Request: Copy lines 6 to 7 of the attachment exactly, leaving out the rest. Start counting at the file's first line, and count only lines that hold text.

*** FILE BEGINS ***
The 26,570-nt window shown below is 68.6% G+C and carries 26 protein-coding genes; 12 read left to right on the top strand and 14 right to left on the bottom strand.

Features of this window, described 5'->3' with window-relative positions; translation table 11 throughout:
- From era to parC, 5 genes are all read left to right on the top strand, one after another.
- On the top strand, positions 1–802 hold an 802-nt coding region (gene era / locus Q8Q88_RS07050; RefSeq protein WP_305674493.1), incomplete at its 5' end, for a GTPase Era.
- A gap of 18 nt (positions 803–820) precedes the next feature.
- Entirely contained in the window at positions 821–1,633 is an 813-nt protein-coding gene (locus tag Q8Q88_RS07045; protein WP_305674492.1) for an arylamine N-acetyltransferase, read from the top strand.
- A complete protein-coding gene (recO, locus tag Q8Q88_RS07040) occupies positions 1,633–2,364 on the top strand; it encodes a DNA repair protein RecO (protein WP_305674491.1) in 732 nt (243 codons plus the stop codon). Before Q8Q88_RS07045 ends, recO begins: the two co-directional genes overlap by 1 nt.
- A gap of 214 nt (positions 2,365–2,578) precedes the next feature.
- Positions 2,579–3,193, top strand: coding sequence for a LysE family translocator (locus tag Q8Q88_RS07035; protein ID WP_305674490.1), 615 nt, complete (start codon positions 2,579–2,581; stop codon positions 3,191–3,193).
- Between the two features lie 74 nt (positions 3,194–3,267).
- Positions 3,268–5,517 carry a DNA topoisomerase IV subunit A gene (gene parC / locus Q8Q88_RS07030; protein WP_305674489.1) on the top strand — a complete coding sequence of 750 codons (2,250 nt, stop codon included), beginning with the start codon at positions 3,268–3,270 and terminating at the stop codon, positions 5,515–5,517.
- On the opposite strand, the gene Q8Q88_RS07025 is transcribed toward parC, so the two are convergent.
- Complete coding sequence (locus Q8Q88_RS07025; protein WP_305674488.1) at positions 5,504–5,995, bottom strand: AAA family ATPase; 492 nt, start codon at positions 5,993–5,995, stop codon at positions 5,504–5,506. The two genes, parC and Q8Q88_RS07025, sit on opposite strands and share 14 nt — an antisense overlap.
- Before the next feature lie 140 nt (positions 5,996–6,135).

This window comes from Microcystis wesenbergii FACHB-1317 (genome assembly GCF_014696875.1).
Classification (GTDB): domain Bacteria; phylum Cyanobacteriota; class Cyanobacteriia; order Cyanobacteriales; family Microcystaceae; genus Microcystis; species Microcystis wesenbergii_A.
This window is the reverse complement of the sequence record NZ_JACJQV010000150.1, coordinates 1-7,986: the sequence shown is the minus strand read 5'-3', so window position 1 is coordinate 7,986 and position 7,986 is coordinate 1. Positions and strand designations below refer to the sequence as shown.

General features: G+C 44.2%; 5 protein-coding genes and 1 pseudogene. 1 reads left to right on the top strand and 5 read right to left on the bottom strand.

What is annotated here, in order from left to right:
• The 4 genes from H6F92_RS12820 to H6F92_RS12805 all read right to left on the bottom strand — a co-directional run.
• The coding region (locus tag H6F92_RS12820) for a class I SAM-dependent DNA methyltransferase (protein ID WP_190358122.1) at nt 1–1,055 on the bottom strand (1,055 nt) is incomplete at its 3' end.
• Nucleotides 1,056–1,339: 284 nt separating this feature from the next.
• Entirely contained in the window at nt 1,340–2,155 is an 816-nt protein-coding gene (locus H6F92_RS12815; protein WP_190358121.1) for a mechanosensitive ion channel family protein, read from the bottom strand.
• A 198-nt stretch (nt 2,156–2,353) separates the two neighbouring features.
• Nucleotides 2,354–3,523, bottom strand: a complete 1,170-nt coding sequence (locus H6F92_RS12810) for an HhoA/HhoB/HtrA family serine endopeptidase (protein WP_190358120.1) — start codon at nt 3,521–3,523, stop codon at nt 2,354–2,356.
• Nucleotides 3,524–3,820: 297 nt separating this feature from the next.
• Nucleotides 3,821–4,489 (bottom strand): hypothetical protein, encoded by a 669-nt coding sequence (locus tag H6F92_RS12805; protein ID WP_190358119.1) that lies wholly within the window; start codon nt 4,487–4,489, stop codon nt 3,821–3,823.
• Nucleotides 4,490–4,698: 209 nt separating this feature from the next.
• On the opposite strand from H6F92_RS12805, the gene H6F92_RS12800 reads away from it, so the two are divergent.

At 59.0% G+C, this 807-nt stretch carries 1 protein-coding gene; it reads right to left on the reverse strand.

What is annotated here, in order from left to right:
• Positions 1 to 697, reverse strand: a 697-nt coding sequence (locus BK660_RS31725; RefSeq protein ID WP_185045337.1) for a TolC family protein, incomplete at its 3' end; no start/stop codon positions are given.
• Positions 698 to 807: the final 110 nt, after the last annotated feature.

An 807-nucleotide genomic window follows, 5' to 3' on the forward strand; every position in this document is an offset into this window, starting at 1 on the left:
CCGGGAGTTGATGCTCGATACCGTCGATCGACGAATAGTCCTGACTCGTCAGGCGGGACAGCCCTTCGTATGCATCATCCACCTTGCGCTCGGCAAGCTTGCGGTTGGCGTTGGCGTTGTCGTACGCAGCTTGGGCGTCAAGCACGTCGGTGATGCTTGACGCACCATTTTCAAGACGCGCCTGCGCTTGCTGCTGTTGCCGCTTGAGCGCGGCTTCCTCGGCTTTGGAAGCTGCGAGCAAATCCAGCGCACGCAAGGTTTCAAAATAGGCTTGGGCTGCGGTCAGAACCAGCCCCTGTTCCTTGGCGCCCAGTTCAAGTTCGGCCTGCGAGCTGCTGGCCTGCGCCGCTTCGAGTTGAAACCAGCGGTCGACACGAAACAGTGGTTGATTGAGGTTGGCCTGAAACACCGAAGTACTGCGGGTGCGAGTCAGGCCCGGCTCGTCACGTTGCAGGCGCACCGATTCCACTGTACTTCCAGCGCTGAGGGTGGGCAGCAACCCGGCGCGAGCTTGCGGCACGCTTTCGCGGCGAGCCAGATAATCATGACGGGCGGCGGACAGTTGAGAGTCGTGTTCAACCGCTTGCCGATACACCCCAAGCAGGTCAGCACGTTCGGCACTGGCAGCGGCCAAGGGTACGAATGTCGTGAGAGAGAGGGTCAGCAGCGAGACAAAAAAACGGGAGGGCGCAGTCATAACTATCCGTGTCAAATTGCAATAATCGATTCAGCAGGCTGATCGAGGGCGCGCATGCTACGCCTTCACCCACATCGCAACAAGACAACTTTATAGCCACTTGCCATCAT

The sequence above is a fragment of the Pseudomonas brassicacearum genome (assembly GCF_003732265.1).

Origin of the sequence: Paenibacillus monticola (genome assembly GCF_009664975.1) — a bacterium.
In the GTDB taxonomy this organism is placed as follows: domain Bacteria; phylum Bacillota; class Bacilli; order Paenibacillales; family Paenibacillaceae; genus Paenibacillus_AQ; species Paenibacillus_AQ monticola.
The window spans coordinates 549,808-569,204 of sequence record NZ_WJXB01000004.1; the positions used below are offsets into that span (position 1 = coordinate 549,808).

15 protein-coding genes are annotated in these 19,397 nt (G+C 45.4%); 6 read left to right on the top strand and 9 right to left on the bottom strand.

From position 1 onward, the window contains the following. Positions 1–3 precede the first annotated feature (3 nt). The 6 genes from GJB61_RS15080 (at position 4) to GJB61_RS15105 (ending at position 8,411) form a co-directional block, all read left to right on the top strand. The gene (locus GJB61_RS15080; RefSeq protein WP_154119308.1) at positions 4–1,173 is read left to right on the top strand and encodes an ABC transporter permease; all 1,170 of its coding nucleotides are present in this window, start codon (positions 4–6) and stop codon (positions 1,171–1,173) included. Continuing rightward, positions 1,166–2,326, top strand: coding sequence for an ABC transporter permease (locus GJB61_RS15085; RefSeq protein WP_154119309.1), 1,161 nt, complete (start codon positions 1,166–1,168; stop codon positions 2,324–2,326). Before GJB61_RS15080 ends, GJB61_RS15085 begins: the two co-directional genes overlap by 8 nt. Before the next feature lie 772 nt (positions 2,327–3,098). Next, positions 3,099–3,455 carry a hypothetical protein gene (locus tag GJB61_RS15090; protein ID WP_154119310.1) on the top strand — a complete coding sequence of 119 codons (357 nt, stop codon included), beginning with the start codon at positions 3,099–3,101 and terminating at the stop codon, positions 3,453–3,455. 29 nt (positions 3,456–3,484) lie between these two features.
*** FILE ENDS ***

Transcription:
- Entirely contained in the window at positions 821–1,633 is an 813-nt protein-coding gene (locus tag Q8Q88_RS07045; protein WP_305674492.1) for an arylamine N-acetyltransferase, read from the top strand.
- A complete protein-coding gene (recO, locus tag Q8Q88_RS07040) occupies positions 1,633–2,364 on the top strand; it encodes a DNA repair protein RecO (protein WP_305674491.1) in 732 nt (243 codons plus the stop codon). Before Q8Q88_RS07045 ends, recO begins: the two co-directional genes overlap by 1 nt.